A great article online regarding store bought honey by Andrew Schneider.
Here are some of the highlights:
- Tests Show Most Store Honey Isn’t Honey
Ultra-filtering Removes Pollen, Hides Honey Origins
- The food safety divisions of the World Health Organization, the European Commission and dozens of others also have ruled that without pollen there is no way to determine whether the honey came from legitimate and safe sources.
- Food and Drug Administration says that any product that’s been ultra-filtered and no longer contains pollen isn’t honey. However, the FDA isn’t checking honey sold here to see if it contains pollen.
- Ultra filtering is a high-tech procedure where honey is heated, sometimes watered down and then forced at high pressure through extremely small filters to remove pollen, which is the only foolproof sign identifying the source of the honey.
- 76 percent of samples bought at groceries had all the pollen removed, These were stores like TOP Food, Safeway, Giant Eagle, QFC, Kroger, Metro Market, Harris Teeter, A&P, Stop & Shop and King Soopers.
- 100 percent of the honey sampled from drugstores like Walgreens, Rite-Aid and CVS Pharmacy had no pollen.
- 77 percent of the honey sampled from big box stores like Costco, Sam’s Club, Walmart, Target and H-E-B had the pollen filtered out.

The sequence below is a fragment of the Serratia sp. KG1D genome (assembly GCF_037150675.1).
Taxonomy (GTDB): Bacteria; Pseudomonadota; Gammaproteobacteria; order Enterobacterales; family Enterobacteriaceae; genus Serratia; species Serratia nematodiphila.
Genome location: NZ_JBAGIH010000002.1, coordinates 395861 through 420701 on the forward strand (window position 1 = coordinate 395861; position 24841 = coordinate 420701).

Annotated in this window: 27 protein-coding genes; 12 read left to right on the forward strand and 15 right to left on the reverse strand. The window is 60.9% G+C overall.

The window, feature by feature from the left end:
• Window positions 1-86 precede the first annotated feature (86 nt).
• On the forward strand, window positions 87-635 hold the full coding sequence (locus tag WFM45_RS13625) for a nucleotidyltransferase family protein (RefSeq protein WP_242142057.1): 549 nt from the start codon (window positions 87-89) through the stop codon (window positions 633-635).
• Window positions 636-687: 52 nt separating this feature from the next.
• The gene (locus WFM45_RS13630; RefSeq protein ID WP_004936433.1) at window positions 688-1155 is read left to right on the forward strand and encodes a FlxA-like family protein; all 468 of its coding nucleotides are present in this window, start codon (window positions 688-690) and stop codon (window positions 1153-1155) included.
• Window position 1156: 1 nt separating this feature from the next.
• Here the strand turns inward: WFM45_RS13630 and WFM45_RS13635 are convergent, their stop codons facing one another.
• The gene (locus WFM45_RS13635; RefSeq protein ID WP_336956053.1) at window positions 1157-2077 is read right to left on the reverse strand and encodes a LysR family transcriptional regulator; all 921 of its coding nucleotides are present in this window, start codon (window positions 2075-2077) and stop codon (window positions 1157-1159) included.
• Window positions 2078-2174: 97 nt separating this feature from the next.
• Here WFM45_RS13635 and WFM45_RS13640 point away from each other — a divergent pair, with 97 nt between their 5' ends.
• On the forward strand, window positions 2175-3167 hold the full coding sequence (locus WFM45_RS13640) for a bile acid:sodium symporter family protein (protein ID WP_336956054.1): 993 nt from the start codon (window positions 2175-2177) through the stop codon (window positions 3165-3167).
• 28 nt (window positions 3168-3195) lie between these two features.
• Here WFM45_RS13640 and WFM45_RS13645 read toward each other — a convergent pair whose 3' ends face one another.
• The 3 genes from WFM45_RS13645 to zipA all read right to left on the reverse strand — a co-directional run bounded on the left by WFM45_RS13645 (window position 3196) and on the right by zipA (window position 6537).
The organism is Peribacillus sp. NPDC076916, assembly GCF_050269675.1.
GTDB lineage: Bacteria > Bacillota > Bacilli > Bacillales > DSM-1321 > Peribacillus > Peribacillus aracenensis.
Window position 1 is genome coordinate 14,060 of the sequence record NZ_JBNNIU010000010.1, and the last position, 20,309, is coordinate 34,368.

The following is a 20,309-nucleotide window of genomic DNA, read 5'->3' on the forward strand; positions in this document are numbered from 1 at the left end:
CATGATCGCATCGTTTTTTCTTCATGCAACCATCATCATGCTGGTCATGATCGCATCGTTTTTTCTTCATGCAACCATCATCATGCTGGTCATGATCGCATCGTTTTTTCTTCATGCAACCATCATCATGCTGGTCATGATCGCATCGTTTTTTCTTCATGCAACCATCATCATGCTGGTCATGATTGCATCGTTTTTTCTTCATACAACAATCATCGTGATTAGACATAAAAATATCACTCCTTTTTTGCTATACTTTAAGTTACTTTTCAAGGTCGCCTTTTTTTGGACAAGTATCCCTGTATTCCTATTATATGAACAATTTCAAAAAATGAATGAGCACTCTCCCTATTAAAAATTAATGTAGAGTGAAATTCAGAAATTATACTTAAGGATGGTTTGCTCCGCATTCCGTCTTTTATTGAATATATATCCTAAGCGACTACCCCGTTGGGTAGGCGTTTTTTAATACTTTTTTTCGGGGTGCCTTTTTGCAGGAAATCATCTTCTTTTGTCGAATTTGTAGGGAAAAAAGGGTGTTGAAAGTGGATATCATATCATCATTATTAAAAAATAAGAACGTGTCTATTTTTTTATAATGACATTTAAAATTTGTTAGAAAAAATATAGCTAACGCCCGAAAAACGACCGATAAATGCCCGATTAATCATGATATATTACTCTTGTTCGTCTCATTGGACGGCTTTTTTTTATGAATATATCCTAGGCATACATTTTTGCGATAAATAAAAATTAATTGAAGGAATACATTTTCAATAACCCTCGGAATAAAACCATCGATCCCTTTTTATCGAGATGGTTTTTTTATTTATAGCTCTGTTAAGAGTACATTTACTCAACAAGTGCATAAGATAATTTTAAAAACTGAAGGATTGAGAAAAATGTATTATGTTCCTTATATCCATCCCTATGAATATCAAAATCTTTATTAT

- 100 percent of the honey packaged in the small individual service portions from Smucker, McDonald’s and KFC had the pollen removed.
- Bryant found that every one of the samples Food Safety News bought at farmers markets, co-ops and “natural” stores like PCC and Trader Joe’s had the full, anticipated, amount of pollen.
- “Raw honey is thought to have many medicinal properties,” says Kathy Egan, dietitian at College of the Holy Cross in Worcester, Mass. “Stomach ailments, anemia and allergies are just a few of the conditions that may be improved by consumption of unprocessed honey.” But beyond pollen’s reported enzymes, antioxidants and well documented anti-allergenic benefits, a growing population of natural food advocates just don’t want their honey messed with.
Full story on Food Safety News